Book review by Dinh
I always look forward to reading a book about different traditions and cultures. Etaf Rum’s debut novel A Woman Is No Man hits that mark with a story about three generations of Palestinian- American women.
There’s been a lot of praises for this book so I was eager to see if they were correct.
Was it worthy of all the praises? Most definitely yes! You know it’s a really good book when it gives you all the feels. Emotionally I bounce between sad and mad. Regardless, my heart was squeezed throughout this book. It was a gut wrenching book!
Here’s what I loved about A Woman Is No Man:
Firstly, what I love about the story is that it delves into the cultural traditions of Palestinian Arabs.
The book is an immigration story that looks at the lives of the three generations of Palestinian-American women living in Brooklyn, NY. There’s Fareeda the grandmother, Isra the daughter-in-law and Deya the granddaughter.
Fareeda and Isra’s Mama say the same thing about where a woman’s place is – in the home. “Marriage, motherhood- that is a woman’s only worth.” says Isra’s Mama. Isra doesn’t agree with this though. She wants more than that.
Secondly, I enjoyed the how the story unfolded with each character.
Fareeda is oppressive and we get to see how events have shaped her to be like that.
Isra is shy and naive and just wants to be worthy and loved but how does she reconcile what she has taught, that her worth is only marriage and motherhood?
Deya just wants to go to college and learn but her cultural traditions prioritizes marriage and motherhood. How does she break away from a path that has already been chosen for her?
I love that Rum does a great job in keeping it honest and real. Isra’s depressive life is shown perfectly with her daily grind of making food, doing chores and trying to please everyone.
Although the book is dark and depressive with lots of serious themes, it’s a compelling read. The author does a great job in transitioning between the characters, and the now and before.
Rum exceled in bringing out the reader’s emotions. The topic matter of domestic abuse was a hard pill for me to swallow. It made me mad that Isra just took it and accepted her husband’s beating. I was fuming that no one stepped in to intervene (I didn’t expect it) and was angry that Fareeda just looked the other way. She even helped Isra cover up her bruises!
The only negative part of the book was the ending. I took half a star off because it was a bit confusing.
I thought the characters were developed very well. We get to understand Isra’s perspective and Deya’s view and how their traditions can stifle a girl surrounded by a culture of freedom.
I empathize the most with Isra. She was living in Palestine and then was married off to Palestinian-American Adam who brought her to Brooklyn, NY. At seventeen she knew little of the world and what she knew came from books. She married out of duty because her parents couldn’t afford to keep her and that was expected of her – marriage and motherhood.
Isra had dreamed of falling in love and hope that Adam would love her. She had thought that if she pleased and try to understand him that he would earn his love. What she got was the opposite; a husband who was rarely home and when he was, he beat her.
I felt so sorry for Isra and her situation. She was like a caged bird. She was depressed and sit by the window and would stare out. She tried to make the most out of her situation for the sake of the four girls she had but being depressed made her life even more miserable.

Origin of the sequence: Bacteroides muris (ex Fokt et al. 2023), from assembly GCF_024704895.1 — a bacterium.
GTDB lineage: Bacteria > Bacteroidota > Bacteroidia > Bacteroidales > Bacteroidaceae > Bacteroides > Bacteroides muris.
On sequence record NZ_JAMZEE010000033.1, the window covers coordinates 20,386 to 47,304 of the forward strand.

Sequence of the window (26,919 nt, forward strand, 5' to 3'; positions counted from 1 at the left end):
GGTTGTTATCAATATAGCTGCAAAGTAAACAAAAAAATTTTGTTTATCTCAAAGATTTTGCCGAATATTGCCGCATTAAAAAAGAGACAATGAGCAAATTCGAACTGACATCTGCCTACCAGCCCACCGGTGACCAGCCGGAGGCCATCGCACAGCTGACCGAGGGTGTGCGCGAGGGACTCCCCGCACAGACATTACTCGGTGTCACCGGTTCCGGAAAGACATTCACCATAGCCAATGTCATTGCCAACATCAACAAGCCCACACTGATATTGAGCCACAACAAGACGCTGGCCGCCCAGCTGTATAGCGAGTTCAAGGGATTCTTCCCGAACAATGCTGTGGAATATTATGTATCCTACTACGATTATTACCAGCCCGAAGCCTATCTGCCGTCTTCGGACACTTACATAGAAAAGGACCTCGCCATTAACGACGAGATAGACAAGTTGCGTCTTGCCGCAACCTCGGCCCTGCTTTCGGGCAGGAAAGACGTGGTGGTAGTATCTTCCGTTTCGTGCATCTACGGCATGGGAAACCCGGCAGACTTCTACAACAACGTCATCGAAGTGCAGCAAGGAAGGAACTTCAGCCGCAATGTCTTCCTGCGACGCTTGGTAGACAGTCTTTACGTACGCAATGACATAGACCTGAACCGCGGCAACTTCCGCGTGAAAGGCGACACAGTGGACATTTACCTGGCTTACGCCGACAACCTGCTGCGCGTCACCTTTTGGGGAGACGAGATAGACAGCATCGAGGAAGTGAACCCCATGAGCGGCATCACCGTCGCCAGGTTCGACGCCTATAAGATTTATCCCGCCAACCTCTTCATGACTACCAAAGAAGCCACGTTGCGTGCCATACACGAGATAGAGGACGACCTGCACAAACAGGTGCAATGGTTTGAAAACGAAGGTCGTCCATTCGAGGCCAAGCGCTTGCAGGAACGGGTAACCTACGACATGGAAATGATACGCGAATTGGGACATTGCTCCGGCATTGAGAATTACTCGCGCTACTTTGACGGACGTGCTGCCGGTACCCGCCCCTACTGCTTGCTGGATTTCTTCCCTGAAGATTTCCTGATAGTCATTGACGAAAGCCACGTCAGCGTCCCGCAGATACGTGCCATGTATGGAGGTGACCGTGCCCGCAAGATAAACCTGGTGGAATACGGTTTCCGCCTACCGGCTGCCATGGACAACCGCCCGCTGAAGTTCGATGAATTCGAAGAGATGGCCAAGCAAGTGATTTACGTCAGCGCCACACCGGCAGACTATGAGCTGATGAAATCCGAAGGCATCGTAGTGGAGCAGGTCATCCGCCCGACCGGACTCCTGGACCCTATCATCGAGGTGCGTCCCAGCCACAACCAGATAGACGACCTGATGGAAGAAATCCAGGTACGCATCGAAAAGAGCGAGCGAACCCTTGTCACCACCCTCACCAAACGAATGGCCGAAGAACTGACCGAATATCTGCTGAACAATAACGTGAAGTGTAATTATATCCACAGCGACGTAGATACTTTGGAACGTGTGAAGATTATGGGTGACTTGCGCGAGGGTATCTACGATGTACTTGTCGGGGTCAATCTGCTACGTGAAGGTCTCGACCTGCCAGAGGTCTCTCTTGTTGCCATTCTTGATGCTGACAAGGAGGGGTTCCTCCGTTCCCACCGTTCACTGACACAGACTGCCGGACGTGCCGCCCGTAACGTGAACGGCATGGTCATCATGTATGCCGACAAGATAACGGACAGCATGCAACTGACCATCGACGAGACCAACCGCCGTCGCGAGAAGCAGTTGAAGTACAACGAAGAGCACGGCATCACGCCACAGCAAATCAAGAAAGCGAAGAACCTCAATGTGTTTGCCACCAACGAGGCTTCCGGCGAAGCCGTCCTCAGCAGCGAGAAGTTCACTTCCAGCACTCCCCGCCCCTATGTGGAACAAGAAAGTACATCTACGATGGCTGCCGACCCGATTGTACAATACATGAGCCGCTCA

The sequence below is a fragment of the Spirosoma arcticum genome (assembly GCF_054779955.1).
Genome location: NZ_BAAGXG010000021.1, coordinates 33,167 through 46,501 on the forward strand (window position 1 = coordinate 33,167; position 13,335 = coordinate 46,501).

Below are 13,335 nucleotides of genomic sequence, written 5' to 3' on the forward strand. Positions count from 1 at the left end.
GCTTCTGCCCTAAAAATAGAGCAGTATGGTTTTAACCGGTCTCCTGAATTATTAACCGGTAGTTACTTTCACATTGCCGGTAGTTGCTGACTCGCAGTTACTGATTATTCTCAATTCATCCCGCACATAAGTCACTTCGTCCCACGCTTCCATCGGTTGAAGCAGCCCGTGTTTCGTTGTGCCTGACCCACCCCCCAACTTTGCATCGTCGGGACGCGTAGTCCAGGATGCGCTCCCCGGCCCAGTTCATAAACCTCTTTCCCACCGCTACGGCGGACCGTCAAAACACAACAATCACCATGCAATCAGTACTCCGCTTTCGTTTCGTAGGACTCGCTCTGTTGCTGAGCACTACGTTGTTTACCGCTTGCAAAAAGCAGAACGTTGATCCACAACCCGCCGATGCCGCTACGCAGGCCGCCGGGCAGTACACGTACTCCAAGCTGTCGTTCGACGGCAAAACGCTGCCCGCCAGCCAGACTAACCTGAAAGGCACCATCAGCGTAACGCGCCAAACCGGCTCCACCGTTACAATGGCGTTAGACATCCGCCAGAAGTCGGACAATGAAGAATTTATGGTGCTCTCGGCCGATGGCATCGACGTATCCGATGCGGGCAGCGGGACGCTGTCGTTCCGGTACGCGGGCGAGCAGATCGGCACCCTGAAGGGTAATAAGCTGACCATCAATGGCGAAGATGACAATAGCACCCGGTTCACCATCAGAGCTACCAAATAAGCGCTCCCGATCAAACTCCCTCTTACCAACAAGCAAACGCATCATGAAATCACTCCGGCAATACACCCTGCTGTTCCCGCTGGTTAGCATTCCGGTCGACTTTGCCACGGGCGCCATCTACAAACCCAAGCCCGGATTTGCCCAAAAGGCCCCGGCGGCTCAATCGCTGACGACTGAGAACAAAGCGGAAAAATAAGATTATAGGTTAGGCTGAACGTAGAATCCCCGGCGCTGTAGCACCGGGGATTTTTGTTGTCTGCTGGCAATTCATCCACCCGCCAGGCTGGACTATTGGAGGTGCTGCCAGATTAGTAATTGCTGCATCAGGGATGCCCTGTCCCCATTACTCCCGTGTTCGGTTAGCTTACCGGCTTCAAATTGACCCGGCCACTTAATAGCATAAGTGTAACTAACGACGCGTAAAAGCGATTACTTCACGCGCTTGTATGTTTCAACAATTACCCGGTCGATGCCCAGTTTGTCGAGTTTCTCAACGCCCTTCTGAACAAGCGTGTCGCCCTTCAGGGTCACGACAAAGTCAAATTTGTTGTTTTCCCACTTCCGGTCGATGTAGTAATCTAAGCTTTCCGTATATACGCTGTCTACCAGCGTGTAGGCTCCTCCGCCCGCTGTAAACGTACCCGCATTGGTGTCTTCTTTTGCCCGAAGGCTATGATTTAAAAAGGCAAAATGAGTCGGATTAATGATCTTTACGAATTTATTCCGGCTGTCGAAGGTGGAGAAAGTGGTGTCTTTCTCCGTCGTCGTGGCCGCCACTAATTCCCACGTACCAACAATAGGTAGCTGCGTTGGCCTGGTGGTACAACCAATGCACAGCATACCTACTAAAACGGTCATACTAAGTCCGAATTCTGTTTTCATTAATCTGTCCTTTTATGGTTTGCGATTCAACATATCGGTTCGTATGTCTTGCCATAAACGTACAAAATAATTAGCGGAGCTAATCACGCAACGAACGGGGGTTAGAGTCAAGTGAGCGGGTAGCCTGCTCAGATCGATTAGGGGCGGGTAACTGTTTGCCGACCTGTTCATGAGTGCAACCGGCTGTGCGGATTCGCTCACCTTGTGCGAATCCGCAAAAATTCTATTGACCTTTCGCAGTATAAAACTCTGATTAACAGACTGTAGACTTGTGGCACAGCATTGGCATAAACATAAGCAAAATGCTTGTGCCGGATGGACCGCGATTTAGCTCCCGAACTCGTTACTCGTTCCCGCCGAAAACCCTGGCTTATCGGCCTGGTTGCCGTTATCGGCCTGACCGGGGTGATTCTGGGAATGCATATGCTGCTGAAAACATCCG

What a dreadful reality for Isra. Trapped in a loveless marriage, in a foreign land with no support and no way out.
Deya is Isra’s daughter and Fareeda’s granddaughter. I loved that we see her character develop as she finds the truth about her parents and how they died.
Deya has no interest in getting married at eighteen years old and wants to go to college instead. I like that she found her ‘voice’ and spoke up and advocated for what she wanted. Although she had a strict upbringing she was able to find the strength to break from what was expected of her.
Fareeda appears in the book as oppressive. She wants to preserve their culture and does not want to bring shame to the family. She’s very focus on what the community will think.
I didn’t like Fareeda and saw her as a mean old lady. I can understand that she wants to preserve their culture, however it’s not acceptable for to see domestic abuse and not do anything about it! Especially when it’s your son that’s committing the violence!
I did soften up to Fareeda once I found out her back story. She had to toughen up to survive…but still…
To be truthfully I was confused with the ending.
We already knew that Isra and Adam died before the ending, but then there’s a whole part that says she left Adam after he beat her up senseless right at the last page!
Isra was afraid for her girls especially when he wanted to take them out of public school. It was the last straw for her, she had decided to leave. I am not sure about the time line and connecting the dots was not made easy.
I did look to see other reader’s interpretation on Goodreads and it made more sense after I read some responses.
The author purposely ended with Isra going on the train with the kids to symbolize hope, according to an interview Rum did. Isra did want to leave and protect her kids.
My Final Thoughts
I thoroughly enjoyed A Woman Is No Man by Etaf Rum.
This book worked my emotions and had me turning the pages.
It’s a great book that lets the reader glimpse into some the lives of the Palestinian women.
I highly recommend this book !
Belong to a book club? Check out A Woman Is No Man book club discussion questions!